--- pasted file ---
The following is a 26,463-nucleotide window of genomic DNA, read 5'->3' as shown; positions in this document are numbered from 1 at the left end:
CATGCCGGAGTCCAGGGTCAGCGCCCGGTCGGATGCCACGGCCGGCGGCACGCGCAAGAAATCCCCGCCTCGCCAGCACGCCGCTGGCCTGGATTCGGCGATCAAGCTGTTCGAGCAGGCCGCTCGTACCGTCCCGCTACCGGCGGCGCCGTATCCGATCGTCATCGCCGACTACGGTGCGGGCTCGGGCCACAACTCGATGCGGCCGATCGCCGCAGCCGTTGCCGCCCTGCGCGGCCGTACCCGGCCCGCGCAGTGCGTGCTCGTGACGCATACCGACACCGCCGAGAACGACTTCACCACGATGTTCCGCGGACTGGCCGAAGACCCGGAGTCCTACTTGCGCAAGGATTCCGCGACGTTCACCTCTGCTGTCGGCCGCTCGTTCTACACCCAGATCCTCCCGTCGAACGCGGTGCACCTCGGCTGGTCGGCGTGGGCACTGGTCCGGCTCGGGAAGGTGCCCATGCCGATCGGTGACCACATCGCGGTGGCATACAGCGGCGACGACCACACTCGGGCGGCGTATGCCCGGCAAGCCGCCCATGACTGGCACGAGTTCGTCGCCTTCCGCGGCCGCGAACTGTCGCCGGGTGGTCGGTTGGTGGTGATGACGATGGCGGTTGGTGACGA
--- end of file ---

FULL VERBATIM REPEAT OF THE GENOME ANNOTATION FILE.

The following is a 26,463-nucleotide window of genomic DNA, read 5'->3' as shown; positions in this document are numbered from 1 at the left end:
CATGCCGGAGTCCAGGGTCAGCGCCCGGTCGGATGCCACGGCCGGCGGCACGCGCAAGAAATCCCCGCCTCGCCAGCACGCCGCTGGCCTGGATTCGGCGATCAAGCTGTTCGAGCAGGCCGCTCGTACCGTCCCGCTACCGGCGGCGCCGTATCCGATCGTCATCGCCGACTACGGTGCGGGCTCGGGCCACAACTCGATGCGGCCGATCGCCGCAGCCGTTGCCGCCCTGCGCGGCCGTACCCGGCCCGCGCAGTGCGTGCTCGTGACGCATACCGACACCGCCGAGAACGACTTCACCACGATGTTCCGCGGACTGGCCGAAGACCCGGAGTCCTACTTGCGCAAGGATTCCGCGACGTTCACCTCTGCTGTCGGCCGCTCGTTCTACACCCAGATCCTCCCGTCGAACGCGGTGCACCTCGGCTGGTCGGCGTGGGCACTGGTCCGGCTCGGGAAGGTGCCCATGCCGATCGGTGACCACATCGCGGTGGCATACAGCGGCGACGACCACACTCGGGCGGCGTATGCCCGGCAAGCCGCCCATGACTGGCACGAGTTCGTCGCCTTCCGCGGCCGCGAACTGTCGCCGGGTGGTCGGTTGGTGGTGATGACGATGGCGGTTGGTGACGA